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Are there double consonants in German that differentiate between words? Like in Italian where for example, "casa" means house and "cassa" means box.


This question is related to the question "Is there a difference in pronunciation between “ist” and “isst”?" in which it was originally asked.

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  • 1
    man/Mann --- offen/Ofen
    – Em1
    Jun 3 '12 at 19:39
  • 3
    As far as I understand minimal pairs (or Minimalpaare in German) are only about the phonetics. Therefore, it does not make sense to talk about a "minimal pair only in writing".
    – user1654
    Jun 3 '12 at 19:43
  • I crossed out this section
    – iddober
    Jun 3 '12 at 20:52
  • On the other hand, many of the minimal pairs are also cases where the only difference in the spelling is the double consonant.
    – Philipp
    Jun 3 '12 at 21:04
  • More: ist / isst, Rate / Ratte, beten / betten
    – Landei
    Jun 4 '12 at 8:27
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  1. Yes, there are double consonants in German that differentiate between words.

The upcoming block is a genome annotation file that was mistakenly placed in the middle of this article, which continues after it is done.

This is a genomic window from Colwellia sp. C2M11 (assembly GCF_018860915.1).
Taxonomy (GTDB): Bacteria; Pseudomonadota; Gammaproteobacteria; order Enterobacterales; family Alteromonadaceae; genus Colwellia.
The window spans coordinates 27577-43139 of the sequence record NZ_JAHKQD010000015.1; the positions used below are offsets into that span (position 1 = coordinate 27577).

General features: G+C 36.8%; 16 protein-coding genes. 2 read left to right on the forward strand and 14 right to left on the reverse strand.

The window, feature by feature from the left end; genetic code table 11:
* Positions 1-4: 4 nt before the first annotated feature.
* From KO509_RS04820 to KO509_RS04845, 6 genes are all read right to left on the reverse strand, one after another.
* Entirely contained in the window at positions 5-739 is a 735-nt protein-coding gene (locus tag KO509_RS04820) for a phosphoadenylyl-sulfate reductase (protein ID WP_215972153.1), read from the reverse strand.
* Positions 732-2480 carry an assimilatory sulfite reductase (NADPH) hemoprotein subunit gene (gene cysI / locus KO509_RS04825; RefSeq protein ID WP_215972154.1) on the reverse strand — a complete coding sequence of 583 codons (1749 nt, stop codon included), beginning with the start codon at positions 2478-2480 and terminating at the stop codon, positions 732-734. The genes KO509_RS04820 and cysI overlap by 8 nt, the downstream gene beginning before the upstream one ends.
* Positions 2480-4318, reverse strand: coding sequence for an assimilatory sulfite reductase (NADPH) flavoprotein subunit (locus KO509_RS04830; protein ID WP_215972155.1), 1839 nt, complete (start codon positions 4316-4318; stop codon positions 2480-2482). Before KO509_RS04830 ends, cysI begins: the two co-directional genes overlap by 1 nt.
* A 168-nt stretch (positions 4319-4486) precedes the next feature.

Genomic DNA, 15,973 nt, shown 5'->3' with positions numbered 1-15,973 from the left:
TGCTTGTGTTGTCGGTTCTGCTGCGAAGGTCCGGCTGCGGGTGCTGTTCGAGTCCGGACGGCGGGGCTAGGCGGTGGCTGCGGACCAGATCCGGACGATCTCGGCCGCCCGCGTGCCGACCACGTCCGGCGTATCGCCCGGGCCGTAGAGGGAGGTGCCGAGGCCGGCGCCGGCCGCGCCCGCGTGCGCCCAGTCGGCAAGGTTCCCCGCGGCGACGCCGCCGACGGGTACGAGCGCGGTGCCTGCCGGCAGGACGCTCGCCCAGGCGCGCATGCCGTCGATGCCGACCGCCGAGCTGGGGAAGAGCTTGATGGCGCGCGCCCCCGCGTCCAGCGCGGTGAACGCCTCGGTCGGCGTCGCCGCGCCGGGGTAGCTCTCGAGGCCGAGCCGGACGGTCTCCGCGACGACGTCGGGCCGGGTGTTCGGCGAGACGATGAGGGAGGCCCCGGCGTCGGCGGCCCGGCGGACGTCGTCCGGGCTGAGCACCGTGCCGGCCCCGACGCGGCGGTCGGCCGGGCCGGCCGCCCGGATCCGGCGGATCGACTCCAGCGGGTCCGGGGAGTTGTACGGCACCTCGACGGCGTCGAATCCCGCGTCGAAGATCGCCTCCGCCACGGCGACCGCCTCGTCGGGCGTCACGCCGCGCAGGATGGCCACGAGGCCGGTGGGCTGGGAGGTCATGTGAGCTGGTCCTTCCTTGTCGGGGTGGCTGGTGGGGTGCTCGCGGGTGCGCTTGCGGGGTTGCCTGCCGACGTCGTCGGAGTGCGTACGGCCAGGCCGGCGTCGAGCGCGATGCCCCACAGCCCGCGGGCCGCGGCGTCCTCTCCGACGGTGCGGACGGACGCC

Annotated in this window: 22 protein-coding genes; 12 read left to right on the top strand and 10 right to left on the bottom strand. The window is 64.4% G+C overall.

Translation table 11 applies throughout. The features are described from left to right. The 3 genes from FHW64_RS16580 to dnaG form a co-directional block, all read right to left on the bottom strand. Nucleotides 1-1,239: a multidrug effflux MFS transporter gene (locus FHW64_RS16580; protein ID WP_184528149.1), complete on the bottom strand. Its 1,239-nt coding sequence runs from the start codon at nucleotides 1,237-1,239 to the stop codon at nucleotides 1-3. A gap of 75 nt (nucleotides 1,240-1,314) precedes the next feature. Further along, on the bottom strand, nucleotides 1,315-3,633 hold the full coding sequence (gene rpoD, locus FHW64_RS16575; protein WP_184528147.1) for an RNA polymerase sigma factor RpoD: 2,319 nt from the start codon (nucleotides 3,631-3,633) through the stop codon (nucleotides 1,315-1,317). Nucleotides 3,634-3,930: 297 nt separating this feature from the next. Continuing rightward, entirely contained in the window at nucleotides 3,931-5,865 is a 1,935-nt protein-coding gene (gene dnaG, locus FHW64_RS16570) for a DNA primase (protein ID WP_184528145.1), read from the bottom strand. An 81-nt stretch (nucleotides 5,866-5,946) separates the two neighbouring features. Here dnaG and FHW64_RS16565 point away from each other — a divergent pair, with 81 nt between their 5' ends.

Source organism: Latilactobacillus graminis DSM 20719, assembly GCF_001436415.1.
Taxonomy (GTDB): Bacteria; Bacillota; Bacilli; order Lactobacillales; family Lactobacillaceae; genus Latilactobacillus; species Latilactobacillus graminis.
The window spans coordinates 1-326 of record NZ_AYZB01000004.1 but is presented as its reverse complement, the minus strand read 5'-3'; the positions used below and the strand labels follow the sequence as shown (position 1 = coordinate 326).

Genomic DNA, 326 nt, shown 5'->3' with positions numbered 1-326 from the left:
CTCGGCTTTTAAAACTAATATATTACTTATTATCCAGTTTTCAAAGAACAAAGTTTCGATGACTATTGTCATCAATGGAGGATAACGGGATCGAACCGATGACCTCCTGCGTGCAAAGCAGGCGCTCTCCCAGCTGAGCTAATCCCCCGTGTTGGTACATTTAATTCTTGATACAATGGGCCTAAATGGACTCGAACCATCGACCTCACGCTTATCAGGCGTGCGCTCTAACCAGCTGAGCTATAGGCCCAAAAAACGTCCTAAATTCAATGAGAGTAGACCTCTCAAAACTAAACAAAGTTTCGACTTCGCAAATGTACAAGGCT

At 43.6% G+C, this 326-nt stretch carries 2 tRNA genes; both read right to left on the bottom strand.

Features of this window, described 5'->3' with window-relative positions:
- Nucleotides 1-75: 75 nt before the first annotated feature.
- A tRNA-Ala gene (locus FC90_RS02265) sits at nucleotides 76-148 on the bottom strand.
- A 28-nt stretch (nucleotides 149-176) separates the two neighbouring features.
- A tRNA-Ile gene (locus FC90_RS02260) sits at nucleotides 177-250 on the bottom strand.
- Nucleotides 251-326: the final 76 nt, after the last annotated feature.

Watte (cotton)

    Wate (facet)

    You can look through this list of words with double consonants and search for more yourself. Happy hunting!

  2. Minimalpaare mit Vorkommen an Doppelkonsonanten (vgl. Vokalquantität)

    Bann vs. Bahn
    Mitte vs. Miete
    Pollen vs. Polen
    Busse vs. Buße
    bette vs. bete vs. bäte
    Hölle vs. Höhle
    fülle vs. fühle

    The latter is taken from Vokalquantität at Wikipedia.

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  • Maße und Masse
    – dgw
    Jun 4 '12 at 9:20
  • 2
    Besonders schön im Plural: In Maßen vs. in Massen.
    – Carsten S
    May 13 '14 at 20:22
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There are also a few examples that are homophones:

  • Mann/man
  • Inn/in
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  • das – dass
  • Wal – Wall
  • Hüte – Hütte
  • Schal – Schall
  • Schrot – Schrott
  • Schote – Schotte
  • Scharen – Scharren
  • Nute – Nutte
  • scharen – scharren
  • er ist – er isst
  • Koma – Komma
  • Amen – Ammen
  • Halo – Hallo
  • wir – wirr
  • Raten – Ratten
  • Mate – Matte
  • Magie – Maggie :-)
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